Having an enemy to fight against is essential for NATO’s survival, Russian Deputy Foreign Minister Alexander Grushko has claimed.
The diplomat added that the bloc’s expansion is largely motivated by the need to antagonize nations so they can fit the role of an enemy.
“NATO is the kind of organization that cannot live without an enemy. If it had none, it would have died,” he was quoted as saying by RIA Novosti news agency on Monday.
“They have declared Asia a zone of the alliance’s interest, pushed the zone of their defense right to the border of China,” he noted.
Grushko said the conflict in Ukraine stems from NATO’s declared intention to eventually accept Kiev as a new member, while ignoring Russia’s national security concerns. The alliance is still trying to bring in Ukraine, he said, adding that he doesn’t believe the US and its allies are acting rationally on the issue.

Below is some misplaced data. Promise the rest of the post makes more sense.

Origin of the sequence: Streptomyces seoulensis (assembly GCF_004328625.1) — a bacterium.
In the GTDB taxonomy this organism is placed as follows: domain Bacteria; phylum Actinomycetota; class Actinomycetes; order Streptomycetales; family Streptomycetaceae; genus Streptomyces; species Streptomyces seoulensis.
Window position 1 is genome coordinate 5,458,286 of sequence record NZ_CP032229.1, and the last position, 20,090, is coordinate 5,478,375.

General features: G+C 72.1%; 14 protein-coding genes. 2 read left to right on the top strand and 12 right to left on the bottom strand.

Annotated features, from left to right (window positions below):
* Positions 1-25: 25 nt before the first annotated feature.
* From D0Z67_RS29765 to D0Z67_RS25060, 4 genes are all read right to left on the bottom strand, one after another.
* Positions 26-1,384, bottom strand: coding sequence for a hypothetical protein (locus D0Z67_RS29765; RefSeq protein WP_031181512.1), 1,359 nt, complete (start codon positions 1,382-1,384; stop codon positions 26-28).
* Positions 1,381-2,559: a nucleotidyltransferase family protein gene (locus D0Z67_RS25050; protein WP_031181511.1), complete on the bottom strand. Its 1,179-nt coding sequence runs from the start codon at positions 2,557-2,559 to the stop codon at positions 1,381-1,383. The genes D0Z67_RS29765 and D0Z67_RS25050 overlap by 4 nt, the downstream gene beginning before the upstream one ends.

The NATO leadership claims to have an open door policy, saying that every nation has a sovereign right to choose it as provider of security. Its charter, however, requires all members to approve any expansion, a fact that came to the forefront after Türkiye stalled the accession of Finland and Sweden over their alleged sheltering of terrorism suspects.
The US-led military alliance declared the inclusion of Ukraine as one of its objectives in 2008, dismissing Moscow’s warning that such a move would cross a red line. After the 2014 coup in Kiev, the new Ukrainian government dropped the nation’s neutrality policy and said that joining NATO was its primary goal.
When Russia sent its troops into Ukraine in February, it cited NATO’s clandestine expansion into Ukraine as one of the key reasons. Organization members were training and arming the Ukrainian army and establishing military infrastructure in the country without formally accepting Kiev’s membership bid, Moscow said.